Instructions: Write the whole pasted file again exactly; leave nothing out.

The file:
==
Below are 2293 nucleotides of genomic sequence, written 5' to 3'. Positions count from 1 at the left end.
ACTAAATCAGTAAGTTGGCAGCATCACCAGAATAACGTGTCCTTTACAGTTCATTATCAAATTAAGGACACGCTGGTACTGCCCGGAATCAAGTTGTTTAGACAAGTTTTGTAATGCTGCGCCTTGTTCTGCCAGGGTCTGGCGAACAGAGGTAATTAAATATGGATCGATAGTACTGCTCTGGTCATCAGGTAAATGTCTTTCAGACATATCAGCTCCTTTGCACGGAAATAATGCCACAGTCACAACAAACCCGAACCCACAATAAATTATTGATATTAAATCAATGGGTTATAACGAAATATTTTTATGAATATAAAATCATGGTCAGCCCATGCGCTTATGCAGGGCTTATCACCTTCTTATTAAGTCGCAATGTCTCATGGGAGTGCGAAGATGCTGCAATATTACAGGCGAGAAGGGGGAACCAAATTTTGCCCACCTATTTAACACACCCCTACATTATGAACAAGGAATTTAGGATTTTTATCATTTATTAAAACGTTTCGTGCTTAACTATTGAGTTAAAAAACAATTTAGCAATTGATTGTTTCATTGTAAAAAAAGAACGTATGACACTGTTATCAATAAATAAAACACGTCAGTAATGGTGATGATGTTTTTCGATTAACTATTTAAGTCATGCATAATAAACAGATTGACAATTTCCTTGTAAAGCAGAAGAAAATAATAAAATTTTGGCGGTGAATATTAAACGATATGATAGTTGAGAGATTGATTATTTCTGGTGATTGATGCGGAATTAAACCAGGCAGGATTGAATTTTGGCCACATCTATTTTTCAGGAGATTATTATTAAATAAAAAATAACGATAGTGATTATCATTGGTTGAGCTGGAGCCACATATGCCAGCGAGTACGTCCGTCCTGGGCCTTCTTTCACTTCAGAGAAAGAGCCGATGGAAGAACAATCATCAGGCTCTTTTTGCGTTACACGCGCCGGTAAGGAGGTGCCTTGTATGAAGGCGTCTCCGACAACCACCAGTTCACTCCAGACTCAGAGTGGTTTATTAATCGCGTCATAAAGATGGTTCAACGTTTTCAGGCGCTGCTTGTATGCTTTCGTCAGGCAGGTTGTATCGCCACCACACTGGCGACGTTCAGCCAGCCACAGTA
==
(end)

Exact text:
Below are 2293 nucleotides of genomic sequence, written 5' to 3'. Positions count from 1 at the left end.
ACTAAATCAGTAAGTTGGCAGCATCACCAGAATAACGTGTCCTTTACAGTTCATTATCAAATTAAGGACACGCTGGTACTGCCCGGAATCAAGTTGTTTAGACAAGTTTTGTAATGCTGCGCCTTGTTCTGCCAGGGTCTGGCGAACAGAGGTAATTAAATATGGATCGATAGTACTGCTCTGGTCATCAGGTAAATGTCTTTCAGACATATCAGCTCCTTTGCACGGAAATAATGCCACAGTCACAACAAACCCGAACCCACAATAAATTATTGATATTAAATCAATGGGTTATAACGAAATATTTTTATGAATATAAAATCATGGTCAGCCCATGCGCTTATGCAGGGCTTATCACCTTCTTATTAAGTCGCAATGTCTCATGGGAGTGCGAAGATGCTGCAATATTACAGGCGAGAAGGGGGAACCAAATTTTGCCCACCTATTTAACACACCCCTACATTATGAACAAGGAATTTAGGATTTTTATCATTTATTAAAACGTTTCGTGCTTAACTATTGAGTTAAAAAACAATTTAGCAATTGATTGTTTCATTGTAAAAAAAGAACGTATGACACTGTTATCAATAAATAAAACACGTCAGTAATGGTGATGATGTTTTTCGATTAACTATTTAAGTCATGCATAATAAACAGATTGACAATTTCCTTGTAAAGCAGAAGAAAATAATAAAATTTTGGCGGTGAATATTAAACGATATGATAGTTGAGAGATTGATTATTTCTGGTGATTGATGCGGAATTAAACCAGGCAGGATTGAATTTTGGCCACATCTATTTTTCAGGAGATTATTATTAAATAAAAAATAACGATAGTGATTATCATTGGTTGAGCTGGAGCCACATATGCCAGCGAGTACGTCCGTCCTGGGCCTTCTTTCACTTCAGAGAAAGAGCCGATGGAAGAACAATCATCAGGCTCTTTTTGCGTTACACGCGCCGGTAAGGAGGTGCCTTGTATGAAGGCGTCTCCGACAACCACCAGTTCACTCCAGACTCAGAGTGGTTTATTAATCGCGTCATAAAGATGGTTCAACGTTTTCAGGCGCTGCTTGTATGCTTTCGTCAGGCAGGTTGTATCGCCACCACACTGGCGACGTTCAGCCAGCCACAGTA